ISIS 'Beatle' pleads guilty to US terrorism charges

British-born Alexanda Kotey faces life in prison over kidnappings and beheadings of hostages

Alexanda Kotey, one of four British citizens who was reportedly part of an ISIS cell known as 'The Beatles', was detained in the Middle East and extradited to the US to face terrorism charges. AP
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A British-born man who was a member of a team of ISIS killers in Syria nicknamed "The Beatles" pleaded guilty to criminal charges in a US federal court on Thursday.

Alexanda Kotey is one of two ISIS members who were held in Iraq by the American military before being flown to the US in 2020 to face trial on terrorism charges.

Kotey pleaded guilty to eight charges in a US District Court in Alexandria, Virginia.

Court records show Kotey faced charges that included hostage-taking resulting in death and conspiracy to provide material support to terrorists.

Another charge included conspiracy to murder American citizens outside of the US.

Kotey, who was stripped of his British citizenship, was reportedly involved in abducting American, European and Japanese citizens in Syria from 2012 to 2015.

It is claimed he belonged to the four-member ISIS cell known as "The Beatles" because of their British accents.

They are accused of detaining or killing several western captives, including US journalists James Foley and Steven Sotloff, and aid workers Kayla Mueller and Peter Kassig.

Under the agreement, he will serve 15 years in jail in the United States and then will be extradited to the United Kingdom, where he also faces charges of kidnapping and murdering hostages.

By admitting his guilt, he waived his right to a trial and faces several life sentences without the right to early release.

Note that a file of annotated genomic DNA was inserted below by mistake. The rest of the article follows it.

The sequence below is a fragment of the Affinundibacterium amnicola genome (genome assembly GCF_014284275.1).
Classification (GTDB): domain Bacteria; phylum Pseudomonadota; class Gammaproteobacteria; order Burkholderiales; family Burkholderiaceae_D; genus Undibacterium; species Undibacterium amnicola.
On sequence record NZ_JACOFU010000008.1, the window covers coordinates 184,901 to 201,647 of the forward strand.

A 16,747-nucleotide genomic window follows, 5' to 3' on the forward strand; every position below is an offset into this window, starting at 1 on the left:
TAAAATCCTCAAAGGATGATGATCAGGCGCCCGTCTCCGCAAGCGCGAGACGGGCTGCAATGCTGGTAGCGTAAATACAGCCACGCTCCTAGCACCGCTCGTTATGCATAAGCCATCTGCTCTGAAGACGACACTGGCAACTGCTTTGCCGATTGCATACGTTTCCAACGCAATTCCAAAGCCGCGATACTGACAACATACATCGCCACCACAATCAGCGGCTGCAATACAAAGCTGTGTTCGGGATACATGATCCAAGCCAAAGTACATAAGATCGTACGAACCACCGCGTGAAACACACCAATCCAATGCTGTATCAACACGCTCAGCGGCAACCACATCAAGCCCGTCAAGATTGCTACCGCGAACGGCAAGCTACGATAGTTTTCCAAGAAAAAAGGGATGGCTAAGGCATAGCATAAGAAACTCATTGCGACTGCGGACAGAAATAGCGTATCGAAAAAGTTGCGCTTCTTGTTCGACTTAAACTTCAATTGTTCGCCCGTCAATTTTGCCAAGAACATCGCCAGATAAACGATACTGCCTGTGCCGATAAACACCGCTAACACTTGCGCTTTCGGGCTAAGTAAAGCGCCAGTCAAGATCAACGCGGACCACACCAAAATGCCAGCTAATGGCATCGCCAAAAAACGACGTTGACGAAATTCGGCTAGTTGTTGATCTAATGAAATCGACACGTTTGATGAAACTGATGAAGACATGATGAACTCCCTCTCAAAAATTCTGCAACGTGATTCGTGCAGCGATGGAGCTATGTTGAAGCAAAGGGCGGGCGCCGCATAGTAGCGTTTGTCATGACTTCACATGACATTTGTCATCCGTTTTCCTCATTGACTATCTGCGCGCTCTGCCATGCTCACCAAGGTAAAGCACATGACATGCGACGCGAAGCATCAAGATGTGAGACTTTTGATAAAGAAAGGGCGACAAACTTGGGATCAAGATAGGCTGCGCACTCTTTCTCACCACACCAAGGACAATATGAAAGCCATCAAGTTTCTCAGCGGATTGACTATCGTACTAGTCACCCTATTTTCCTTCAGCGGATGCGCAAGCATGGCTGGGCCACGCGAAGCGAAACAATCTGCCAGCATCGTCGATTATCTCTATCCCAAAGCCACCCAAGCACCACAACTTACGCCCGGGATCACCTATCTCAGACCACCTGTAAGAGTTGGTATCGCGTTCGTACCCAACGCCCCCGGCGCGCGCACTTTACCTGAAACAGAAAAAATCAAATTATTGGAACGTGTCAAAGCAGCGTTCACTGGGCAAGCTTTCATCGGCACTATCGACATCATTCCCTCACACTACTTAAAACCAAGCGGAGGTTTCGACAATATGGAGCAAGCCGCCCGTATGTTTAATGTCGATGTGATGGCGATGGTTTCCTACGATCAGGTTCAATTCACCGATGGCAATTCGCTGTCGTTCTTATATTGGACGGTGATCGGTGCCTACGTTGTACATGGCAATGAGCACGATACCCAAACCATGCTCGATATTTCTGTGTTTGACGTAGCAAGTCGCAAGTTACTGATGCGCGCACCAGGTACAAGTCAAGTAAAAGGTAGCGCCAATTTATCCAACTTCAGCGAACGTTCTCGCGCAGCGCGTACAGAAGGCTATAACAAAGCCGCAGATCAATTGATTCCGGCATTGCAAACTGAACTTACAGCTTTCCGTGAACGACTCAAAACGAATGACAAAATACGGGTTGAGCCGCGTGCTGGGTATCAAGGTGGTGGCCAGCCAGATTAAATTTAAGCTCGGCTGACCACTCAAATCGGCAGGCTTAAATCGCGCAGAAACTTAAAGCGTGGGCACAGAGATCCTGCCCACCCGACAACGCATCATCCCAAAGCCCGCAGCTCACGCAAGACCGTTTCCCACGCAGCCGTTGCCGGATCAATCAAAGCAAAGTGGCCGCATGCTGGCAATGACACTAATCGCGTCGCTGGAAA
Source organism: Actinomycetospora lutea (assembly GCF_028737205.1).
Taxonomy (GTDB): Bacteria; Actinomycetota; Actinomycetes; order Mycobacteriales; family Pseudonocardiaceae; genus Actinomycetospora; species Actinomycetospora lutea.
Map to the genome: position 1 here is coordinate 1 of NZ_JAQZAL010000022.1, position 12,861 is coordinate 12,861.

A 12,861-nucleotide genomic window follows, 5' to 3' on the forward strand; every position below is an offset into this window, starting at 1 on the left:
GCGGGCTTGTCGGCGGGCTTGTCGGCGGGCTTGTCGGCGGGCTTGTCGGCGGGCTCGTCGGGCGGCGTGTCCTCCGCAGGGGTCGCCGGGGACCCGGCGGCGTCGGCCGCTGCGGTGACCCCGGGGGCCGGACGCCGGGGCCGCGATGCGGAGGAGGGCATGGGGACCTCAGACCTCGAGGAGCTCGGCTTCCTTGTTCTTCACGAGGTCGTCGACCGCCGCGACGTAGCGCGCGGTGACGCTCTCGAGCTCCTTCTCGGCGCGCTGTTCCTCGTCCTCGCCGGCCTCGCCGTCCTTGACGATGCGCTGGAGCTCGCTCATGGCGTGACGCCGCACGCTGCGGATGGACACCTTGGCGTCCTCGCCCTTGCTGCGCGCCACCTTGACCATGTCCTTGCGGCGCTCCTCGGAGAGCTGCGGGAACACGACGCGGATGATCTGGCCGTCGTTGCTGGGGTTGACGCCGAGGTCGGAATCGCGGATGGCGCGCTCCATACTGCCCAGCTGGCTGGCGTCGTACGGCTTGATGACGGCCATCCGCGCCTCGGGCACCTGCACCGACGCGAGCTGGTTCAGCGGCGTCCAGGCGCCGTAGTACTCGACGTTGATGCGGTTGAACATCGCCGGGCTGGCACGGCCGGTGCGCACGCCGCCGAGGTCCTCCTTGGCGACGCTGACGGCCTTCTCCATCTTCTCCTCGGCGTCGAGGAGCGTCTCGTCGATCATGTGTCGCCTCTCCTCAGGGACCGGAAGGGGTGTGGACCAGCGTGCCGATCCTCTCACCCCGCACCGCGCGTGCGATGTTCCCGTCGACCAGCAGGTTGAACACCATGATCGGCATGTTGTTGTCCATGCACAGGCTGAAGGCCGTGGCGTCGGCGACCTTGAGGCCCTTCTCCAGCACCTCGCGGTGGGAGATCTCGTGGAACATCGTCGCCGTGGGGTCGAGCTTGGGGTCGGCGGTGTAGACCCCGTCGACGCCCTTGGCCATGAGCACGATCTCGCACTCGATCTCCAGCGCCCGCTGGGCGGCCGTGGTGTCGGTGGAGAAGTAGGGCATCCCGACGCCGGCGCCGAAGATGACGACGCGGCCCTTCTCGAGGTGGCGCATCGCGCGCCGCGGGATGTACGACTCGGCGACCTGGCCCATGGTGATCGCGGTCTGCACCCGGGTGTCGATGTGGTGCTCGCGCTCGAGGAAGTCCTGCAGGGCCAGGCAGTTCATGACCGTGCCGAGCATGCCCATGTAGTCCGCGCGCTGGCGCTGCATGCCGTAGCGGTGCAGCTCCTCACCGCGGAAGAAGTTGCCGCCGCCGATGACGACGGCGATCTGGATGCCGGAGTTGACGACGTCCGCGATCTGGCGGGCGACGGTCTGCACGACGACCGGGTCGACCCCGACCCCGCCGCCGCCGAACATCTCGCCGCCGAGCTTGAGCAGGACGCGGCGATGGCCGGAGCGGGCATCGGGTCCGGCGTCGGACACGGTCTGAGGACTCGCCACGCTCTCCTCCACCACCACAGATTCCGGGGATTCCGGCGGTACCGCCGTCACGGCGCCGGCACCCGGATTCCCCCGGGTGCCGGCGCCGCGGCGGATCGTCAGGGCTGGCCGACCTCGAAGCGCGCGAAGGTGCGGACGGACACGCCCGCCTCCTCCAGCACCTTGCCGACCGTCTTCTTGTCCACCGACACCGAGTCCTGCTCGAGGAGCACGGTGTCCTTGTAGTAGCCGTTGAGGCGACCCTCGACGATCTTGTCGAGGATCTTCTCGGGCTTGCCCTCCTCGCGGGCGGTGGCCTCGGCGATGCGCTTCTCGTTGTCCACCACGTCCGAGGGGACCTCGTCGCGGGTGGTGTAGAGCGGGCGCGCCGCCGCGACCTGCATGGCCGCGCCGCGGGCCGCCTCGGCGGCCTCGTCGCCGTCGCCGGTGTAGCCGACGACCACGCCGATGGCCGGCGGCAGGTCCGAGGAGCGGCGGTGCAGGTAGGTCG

The families of the four American victims were present in the courtroom. Prosecutor Dennis Fitzpatrick said they had agreed with the change in defense strategy.

James Foley's mother, Diane, delivering remarks outside the courthouse, called on President Joe Biden, lawmakers and "all Americans to demand that our country protect and assist any innocent US national held hostage or wrongfully detained abroad."

She extended the thanks of the families of the four American victims to the Justice Department and the prosecution team "that has brought such a strong case for [Kotey's] direct culpability".

The cell reportedly took part in graphic ISIS videos posted online that showed foreign hostages being beheaded.

A 24-page indictment includes a list of tortures Kotey and the other Beatles are accused of inflicting on hostages, including electric shocks with a Taser, forcing hostages to fight each other, 20-minute beatings with sticks and waterboarding.

Kotey could face life in prison.

The US has advised British authorities that American prosecutors will not seek the death penalty.

Also extradited alongside Kotey was El Shafee Elsheikh, a Sudanese-born British resident, who is facing the same eight charges. The court docket showed charges against Mr Elsheikh are still pending.

Updated: April 27, 2022, 11:40 AM